The assortment is unique to this place with artisans alongside Cheesemongers and gift shops beside pubs and restaurants. Live music is featured in many of the eateries, and it’s supplied by a man in Swiss attire pressing out tunes on an accordion at King Ludwig’s.
I’ve never sampled Swiss chocolates (because I haven’t been to Switzerland), but the stuff handmade in the SChocolat shop in Leavenworth are melt-in-the-mouth delicacies. Without the waxy texture of most American-made chocolates, which is similar to the authentic Belgian chocolates I’ve eaten.
There’s a Danish bakery (the pralinas and cherry streusel are scrumptious) and a nutcracker shop. A photo gallery, metal artisan shop and a Christmas store called Kringle’s. On further exploration, you’ll discover a comic book shop, tea shop, smoke shop and a peddler of knives.
Perhaps it sounds like the same-old stuff to you.
The buildings painted to resemble a variety of Alpine structures and the cobbled streets beneath your feet might change your mind. If not, perhaps the horse-drawn carriage or the gazebo lit with a million white twinkling lights.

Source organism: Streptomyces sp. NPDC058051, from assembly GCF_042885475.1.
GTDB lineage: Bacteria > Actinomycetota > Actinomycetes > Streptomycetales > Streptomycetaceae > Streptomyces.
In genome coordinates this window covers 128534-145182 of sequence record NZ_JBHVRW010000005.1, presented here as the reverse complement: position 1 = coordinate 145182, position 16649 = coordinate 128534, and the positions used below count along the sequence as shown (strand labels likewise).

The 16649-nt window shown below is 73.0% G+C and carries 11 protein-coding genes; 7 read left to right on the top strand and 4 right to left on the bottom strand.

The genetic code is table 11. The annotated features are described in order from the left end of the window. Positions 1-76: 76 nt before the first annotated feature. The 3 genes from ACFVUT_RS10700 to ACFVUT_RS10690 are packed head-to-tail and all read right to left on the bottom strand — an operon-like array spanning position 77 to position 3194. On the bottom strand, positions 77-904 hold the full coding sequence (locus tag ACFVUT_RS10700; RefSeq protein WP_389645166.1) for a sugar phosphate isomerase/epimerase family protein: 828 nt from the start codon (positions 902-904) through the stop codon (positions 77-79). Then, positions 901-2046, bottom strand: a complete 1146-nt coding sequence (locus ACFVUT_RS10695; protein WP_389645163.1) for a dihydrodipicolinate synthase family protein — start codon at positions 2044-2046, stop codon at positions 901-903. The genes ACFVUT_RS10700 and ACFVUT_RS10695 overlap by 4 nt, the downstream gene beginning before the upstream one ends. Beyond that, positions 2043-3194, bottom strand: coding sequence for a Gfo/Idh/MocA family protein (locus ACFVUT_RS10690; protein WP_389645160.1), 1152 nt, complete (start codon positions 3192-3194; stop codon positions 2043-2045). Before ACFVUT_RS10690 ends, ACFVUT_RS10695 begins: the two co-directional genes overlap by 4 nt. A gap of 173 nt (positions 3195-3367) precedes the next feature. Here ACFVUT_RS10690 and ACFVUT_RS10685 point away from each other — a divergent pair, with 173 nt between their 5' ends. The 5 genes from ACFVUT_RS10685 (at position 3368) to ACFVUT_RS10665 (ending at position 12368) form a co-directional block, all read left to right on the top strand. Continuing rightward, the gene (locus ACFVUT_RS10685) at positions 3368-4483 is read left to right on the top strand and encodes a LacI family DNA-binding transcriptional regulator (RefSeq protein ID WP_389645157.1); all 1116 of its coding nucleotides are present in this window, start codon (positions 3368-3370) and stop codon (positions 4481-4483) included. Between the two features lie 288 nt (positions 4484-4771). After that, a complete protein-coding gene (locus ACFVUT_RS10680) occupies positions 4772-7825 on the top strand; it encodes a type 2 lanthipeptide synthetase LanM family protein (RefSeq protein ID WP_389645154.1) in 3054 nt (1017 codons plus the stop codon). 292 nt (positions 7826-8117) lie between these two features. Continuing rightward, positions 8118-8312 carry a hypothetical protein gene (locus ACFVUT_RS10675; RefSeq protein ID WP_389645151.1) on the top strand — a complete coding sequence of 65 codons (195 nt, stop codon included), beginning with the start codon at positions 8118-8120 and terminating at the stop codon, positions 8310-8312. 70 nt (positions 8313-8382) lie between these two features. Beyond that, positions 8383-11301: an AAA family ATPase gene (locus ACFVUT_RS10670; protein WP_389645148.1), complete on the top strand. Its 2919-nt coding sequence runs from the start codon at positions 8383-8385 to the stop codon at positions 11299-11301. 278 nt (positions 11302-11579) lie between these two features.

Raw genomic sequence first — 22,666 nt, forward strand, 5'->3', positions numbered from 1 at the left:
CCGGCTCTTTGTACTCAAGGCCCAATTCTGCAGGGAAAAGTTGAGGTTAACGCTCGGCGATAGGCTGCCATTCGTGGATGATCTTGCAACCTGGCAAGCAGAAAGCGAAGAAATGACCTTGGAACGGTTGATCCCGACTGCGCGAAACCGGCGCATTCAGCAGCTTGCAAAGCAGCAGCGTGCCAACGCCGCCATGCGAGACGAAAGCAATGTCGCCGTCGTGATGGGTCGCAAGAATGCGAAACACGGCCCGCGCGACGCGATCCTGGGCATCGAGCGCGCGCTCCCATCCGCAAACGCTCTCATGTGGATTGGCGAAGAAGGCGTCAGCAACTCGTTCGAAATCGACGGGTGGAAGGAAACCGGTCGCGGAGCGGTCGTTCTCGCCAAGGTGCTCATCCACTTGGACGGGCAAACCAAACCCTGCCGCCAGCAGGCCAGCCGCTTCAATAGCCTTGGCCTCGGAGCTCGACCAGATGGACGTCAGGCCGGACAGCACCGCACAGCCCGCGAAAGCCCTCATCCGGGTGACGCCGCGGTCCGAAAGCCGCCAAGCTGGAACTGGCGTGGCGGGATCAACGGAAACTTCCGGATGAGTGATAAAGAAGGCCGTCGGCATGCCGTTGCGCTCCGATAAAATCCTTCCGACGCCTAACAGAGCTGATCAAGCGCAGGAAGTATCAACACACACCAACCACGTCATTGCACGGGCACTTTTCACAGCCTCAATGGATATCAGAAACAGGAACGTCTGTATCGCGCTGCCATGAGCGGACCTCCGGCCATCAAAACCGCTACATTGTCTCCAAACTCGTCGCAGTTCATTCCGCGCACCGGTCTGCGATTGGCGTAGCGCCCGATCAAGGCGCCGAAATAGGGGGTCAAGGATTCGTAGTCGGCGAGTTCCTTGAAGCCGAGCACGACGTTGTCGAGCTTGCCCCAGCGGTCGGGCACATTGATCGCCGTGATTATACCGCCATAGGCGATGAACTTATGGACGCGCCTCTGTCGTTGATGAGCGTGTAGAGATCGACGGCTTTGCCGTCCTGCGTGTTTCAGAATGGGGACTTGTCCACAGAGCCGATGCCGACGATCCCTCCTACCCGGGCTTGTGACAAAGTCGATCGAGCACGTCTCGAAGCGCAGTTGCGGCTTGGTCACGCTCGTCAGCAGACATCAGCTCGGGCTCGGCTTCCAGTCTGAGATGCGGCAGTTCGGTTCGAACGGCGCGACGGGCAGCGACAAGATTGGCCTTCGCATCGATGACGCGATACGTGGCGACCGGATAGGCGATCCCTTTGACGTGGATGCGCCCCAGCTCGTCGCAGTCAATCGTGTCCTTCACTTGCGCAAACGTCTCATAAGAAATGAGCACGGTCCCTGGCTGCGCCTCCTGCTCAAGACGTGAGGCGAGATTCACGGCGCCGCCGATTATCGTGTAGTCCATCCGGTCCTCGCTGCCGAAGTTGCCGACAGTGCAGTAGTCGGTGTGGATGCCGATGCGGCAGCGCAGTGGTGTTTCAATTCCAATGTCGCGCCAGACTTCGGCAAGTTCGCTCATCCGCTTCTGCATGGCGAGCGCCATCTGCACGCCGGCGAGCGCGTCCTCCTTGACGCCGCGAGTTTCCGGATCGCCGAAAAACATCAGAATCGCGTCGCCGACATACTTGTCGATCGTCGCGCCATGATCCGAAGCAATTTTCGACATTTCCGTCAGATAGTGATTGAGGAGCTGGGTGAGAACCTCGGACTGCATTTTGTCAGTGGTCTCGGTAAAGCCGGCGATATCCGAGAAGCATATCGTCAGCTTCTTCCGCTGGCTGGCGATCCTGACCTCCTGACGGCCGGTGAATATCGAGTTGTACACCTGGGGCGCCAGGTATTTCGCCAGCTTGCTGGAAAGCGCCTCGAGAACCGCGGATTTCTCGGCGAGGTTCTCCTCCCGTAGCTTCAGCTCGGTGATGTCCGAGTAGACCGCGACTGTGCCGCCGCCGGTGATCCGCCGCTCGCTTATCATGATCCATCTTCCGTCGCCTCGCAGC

Still unconvinced? Turn your eyes upward and gasp at the blue and white mountains standing sentinel, close enough to touch it seems.
These Might not be The Alps
Okay, it’s an Alpine village look-alike. There’s a Bavarian feel to the majority of the commercial buildings in the shopping district.

Image from wildwater-river

But the elevation isn’t even a mile above sea level. Most of the spiking peaks rise a mere 2,000 feet more. In the shadow of the mighty Rockies, this is nothing.
                                            Take a hike, my friend.
Trails for inexperienced and advanced hikers surround and abound. Let the wind sing through the pines and the nip of winter tingle across your cheekbones. Inhale the freshness of the wilderness.
You need to spend at least five hours in nature per month to reap the mental health benefits it provides. Why not let the Wenatchee National Forest be your therapist?
Have you traveled to Leavenworth? An actual Alpine village? What was your reaction? What distinctive sights have I neglected to mention?
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Five things you learn to hate about international trave

Travel Meme

Everyone wants to be Marco Polo and discover the wider world around them. It’s a big place, this international playground. Travelling the world it real living.

Or not.